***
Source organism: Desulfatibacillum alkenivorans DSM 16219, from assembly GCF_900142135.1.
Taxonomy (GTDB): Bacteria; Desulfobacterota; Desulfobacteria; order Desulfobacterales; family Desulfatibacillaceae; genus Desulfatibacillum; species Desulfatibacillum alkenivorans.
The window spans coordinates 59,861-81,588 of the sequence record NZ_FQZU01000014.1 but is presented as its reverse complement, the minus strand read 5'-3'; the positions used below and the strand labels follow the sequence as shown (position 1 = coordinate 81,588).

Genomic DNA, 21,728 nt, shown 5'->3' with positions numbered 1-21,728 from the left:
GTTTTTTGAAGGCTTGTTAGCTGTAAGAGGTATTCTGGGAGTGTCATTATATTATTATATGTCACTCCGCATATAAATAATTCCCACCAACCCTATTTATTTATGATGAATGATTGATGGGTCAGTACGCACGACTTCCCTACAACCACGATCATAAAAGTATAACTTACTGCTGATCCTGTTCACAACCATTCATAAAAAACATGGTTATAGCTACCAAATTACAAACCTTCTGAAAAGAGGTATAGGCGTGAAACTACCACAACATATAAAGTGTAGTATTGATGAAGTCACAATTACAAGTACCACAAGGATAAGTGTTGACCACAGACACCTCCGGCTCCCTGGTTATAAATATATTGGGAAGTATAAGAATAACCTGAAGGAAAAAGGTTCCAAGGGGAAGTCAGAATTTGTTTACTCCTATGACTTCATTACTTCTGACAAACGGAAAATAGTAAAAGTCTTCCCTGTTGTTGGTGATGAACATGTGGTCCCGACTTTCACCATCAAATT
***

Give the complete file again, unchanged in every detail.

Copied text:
Source organism: Desulfatibacillum alkenivorans DSM 16219, from assembly GCF_900142135.1.
Taxonomy (GTDB): Bacteria; Desulfobacterota; Desulfobacteria; order Desulfobacterales; family Desulfatibacillaceae; genus Desulfatibacillum; species Desulfatibacillum alkenivorans.
The window spans coordinates 59,861-81,588 of the sequence record NZ_FQZU01000014.1 but is presented as its reverse complement, the minus strand read 5'-3'; the positions used below and the strand labels follow the sequence as shown (position 1 = coordinate 81,588).

Genomic DNA, 21,728 nt, shown 5'->3' with positions numbered 1-21,728 from the left:
GTTTTTTGAAGGCTTGTTAGCTGTAAGAGGTATTCTGGGAGTGTCATTATATTATTATATGTCACTCCGCATATAAATAATTCCCACCAACCCTATTTATTTATGATGAATGATTGATGGGTCAGTACGCACGACTTCCCTACAACCACGATCATAAAAGTATAACTTACTGCTGATCCTGTTCACAACCATTCATAAAAAACATGGTTATAGCTACCAAATTACAAACCTTCTGAAAAGAGGTATAGGCGTGAAACTACCACAACATATAAAGTGTAGTATTGATGAAGTCACAATTACAAGTACCACAAGGATAAGTGTTGACCACAGACACCTCCGGCTCCCTGGTTATAAATATATTGGGAAGTATAAGAATAACCTGAAGGAAAAAGGTTCCAAGGGGAAGTCAGAATTTGTTTACTCCTATGACTTCATTACTTCTGACAAACGGAAAATAGTAAAAGTCTTCCCTGTTGTTGGTGATGAACATGTGGTCCCGACTTTCACCATCAAATT